DONALD GEORGE BRADMAN, who, coming to England for the first time met with greater success as a batsman than any other Australian cricketer who has visited this country, was born at Cootamundra, a small up-country township in New South Wales on August 27, 1908.
While still a child he accompanied his parents when they moved to Bowral, some fifty miles from Sydney. Although not his birth-place, therefore, Bowral enjoys the distinction of giving the first insight into the game to a young man who, at the present moment is one of the most remarkable personalities in cricket.
When it is considered that Bradman made his first appearance in a big match only just over three years ago -- to be exact it was at Adelaide in December, 1927 -- his rise to the very top of the tree has been phenomenal. Yet in that particular encounter, his first for New South Wales in the Sheffield Shield series of engagements, he showed clearly he was someone out of the common by scoring 118 and 33.
Later on in that season in Australia he put together 73 against South Australia and not out 134 against Victoria and those performances stamped him as a future representative batsman. Sure enough, he got his place in the Australian team a year afterwards when the M.C.C. side, under A.P.F. Chapman, were in that country.
He did not justify expectations in a Trial match in October but in the same month he scored 131 and not out 133 against Queensland. Subsequent scores for his State included 71 not out against Victoria, 340 not out in the return with Victoria and 175 against South Australia. Meanwhile, he had secured a place in the Australia Eleven at Brisbane but, dismissed for scores of 18 and 1, was passed over for the next Test.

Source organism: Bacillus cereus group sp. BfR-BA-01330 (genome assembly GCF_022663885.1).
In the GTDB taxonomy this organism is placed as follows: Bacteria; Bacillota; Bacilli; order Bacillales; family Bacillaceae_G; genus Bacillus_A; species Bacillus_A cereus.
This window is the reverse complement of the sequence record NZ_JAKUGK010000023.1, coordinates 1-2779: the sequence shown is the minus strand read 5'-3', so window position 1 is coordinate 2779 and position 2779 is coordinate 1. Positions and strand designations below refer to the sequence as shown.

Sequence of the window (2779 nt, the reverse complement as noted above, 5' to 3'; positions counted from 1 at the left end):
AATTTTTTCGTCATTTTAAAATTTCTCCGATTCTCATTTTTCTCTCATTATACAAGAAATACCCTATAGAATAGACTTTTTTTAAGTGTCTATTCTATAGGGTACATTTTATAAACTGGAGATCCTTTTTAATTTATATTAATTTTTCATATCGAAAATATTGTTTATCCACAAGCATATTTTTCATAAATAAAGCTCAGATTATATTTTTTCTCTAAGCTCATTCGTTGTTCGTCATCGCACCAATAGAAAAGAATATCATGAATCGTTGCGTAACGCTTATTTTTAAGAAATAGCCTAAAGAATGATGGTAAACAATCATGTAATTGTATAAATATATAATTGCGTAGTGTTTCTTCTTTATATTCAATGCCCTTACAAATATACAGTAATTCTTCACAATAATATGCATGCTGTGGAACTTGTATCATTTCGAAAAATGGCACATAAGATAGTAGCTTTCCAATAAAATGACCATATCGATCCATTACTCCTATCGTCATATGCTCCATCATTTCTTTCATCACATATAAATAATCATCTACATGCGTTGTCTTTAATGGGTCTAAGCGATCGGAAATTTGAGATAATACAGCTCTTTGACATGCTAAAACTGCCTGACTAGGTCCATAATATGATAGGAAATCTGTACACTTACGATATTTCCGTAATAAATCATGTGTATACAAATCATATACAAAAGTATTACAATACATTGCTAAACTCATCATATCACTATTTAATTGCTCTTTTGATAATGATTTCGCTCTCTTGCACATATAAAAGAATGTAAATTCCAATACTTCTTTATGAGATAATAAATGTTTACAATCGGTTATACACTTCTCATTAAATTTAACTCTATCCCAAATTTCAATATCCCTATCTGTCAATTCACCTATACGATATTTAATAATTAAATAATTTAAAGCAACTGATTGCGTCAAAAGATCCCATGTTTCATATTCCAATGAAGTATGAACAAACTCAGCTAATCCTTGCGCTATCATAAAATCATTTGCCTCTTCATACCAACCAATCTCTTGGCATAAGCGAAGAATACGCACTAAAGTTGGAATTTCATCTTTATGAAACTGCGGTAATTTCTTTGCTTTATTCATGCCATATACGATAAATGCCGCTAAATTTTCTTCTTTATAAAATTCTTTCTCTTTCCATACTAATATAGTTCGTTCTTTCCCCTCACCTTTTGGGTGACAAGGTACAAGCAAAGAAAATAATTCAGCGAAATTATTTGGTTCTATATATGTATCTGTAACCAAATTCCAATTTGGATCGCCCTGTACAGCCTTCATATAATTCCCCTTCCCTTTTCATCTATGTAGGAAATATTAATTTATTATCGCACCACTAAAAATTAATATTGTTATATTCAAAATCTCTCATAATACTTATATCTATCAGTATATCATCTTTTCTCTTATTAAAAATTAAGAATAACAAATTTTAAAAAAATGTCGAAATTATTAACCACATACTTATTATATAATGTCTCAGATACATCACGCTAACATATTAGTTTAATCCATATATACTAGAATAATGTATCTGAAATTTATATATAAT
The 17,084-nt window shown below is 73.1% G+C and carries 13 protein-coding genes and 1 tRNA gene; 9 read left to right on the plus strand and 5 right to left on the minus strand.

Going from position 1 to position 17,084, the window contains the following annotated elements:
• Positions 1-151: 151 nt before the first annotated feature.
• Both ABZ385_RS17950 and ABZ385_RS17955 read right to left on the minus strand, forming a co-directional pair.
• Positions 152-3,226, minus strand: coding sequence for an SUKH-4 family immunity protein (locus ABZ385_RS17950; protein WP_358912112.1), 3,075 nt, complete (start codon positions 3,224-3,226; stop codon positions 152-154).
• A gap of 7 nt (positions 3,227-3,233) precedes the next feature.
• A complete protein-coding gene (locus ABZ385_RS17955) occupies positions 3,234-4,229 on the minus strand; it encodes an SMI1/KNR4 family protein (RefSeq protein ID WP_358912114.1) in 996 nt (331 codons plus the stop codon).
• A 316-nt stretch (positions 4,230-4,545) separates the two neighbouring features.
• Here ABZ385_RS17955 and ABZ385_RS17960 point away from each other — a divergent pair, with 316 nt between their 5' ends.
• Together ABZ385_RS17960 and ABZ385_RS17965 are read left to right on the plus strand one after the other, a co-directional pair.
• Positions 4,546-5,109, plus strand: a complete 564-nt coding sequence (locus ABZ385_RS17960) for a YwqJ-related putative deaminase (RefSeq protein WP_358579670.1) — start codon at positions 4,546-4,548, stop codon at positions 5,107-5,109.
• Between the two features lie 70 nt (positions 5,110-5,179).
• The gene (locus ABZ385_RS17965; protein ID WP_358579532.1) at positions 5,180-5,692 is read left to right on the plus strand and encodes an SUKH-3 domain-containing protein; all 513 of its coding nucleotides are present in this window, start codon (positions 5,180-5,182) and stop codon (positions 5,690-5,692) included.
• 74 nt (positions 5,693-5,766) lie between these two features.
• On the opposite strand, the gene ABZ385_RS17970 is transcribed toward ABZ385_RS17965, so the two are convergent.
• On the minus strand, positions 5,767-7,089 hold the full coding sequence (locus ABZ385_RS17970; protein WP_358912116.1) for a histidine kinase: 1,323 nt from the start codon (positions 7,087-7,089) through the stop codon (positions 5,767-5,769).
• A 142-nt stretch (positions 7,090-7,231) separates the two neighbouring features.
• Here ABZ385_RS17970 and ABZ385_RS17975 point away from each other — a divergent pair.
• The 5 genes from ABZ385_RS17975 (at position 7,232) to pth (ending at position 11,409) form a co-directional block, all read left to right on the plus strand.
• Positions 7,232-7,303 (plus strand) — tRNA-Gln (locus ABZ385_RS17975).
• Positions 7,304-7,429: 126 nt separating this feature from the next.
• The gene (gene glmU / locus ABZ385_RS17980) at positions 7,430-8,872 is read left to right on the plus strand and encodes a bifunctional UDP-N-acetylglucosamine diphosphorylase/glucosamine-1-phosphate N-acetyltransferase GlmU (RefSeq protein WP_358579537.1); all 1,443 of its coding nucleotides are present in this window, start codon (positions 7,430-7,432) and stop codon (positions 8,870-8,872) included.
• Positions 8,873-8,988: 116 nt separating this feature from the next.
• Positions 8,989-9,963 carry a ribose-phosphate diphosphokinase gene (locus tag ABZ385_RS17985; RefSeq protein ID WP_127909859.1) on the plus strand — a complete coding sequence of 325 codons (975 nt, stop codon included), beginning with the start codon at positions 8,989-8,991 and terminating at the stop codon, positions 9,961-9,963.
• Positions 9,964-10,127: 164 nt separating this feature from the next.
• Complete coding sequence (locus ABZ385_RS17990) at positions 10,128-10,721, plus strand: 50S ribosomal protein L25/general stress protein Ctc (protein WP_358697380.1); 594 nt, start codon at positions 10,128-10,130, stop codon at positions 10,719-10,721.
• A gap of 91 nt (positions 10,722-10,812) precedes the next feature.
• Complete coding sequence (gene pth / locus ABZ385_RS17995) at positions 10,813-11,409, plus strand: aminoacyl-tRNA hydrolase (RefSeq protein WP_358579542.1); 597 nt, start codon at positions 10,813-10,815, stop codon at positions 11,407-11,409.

It was obvious a bad mistake had been made in leaving him out and, chosen for the third match at Melbourne, he put together 79 and 112. At Adelaide in the fourth Test in which England were successful by 12 runs he scored 40 and 58, being run out in the second innings when he and Oldfield looked like winning the match for Australia, while in the concluding Test match -- the only one in which Australia were successful during that tour -- he obtained 123 and not out 37, being in with Ryder at the finish.
By this time he had, of course, firmly established himself, and it did not need another even more successful season in 1929-30 to make his inclusion in the team for England a certainty. He put together many fine scores in Sheffield Shield matches and at Sydney in the first week in January eclipsed everything else by an astonishing innings of 452 not out for New South Wales against Queensland. This score -- the highest individual ever hit in first-class cricket -- occupied him only 415 minutes and included forty-nine 4's.
A month before this, playing in the trial match prior to the team for England being selected, he put together for Woodfull's Eleven against Ryder's Eleven 124 and 225, while on the journey to England he hit up 139 against Tasmania. In Sheffield Shield matches that season he averaged over 111, or more than twice as many as any other cricketer in the tournament, with an aggregate of 894 runs.